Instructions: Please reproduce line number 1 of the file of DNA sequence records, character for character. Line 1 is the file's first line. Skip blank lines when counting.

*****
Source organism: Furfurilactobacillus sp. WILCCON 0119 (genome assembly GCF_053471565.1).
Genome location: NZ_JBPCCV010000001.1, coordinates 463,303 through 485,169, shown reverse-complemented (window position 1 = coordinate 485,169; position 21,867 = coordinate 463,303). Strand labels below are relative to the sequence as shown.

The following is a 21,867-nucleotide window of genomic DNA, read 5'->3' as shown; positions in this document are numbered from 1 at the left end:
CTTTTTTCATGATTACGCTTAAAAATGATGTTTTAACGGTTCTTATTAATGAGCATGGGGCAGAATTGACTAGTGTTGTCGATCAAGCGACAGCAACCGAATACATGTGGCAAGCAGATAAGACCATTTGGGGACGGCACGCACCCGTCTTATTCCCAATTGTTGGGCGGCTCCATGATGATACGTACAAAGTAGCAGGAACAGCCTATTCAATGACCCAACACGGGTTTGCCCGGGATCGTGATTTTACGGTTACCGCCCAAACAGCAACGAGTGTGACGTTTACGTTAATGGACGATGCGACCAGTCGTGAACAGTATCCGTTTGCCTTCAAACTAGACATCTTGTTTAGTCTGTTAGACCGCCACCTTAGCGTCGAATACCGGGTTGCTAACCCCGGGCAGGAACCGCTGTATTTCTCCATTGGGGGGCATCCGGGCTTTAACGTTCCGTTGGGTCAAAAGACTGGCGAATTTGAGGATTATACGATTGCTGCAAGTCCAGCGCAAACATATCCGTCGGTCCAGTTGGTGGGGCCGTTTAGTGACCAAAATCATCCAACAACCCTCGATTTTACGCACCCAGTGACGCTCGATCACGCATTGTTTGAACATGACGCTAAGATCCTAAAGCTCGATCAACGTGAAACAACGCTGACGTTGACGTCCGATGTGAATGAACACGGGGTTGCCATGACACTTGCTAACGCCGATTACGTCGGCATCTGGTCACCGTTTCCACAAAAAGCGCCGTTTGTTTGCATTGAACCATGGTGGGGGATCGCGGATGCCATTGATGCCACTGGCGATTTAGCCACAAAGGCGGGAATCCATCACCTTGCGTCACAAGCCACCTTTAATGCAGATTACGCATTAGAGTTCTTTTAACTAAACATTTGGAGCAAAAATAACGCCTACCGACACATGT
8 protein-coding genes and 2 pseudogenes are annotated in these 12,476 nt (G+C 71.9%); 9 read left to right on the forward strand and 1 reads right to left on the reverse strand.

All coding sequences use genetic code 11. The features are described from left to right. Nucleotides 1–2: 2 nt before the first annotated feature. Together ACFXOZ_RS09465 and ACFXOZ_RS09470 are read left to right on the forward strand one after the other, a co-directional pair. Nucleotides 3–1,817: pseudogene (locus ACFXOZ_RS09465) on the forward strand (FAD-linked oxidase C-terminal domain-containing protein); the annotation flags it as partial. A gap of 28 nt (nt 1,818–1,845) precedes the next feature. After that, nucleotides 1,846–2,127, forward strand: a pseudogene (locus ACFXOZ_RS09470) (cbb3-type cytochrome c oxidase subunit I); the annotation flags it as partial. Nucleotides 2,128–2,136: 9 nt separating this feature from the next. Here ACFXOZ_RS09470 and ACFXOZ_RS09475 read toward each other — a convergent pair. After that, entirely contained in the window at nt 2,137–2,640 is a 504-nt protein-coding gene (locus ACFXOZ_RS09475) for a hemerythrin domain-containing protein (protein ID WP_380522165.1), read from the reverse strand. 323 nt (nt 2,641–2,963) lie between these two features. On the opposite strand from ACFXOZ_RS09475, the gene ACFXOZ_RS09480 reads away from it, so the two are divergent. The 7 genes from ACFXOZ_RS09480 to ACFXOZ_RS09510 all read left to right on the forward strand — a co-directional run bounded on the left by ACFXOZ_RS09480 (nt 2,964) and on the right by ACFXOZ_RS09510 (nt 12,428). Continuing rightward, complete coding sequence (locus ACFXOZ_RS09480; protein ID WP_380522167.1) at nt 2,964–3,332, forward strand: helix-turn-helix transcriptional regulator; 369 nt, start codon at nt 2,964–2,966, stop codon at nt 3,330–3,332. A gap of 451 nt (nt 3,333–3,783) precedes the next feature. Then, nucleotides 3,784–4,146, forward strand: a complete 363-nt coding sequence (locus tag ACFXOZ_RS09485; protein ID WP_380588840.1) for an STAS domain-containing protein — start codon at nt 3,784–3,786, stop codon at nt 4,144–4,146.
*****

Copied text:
Source organism: Furfurilactobacillus sp. WILCCON 0119 (genome assembly GCF_053471565.1).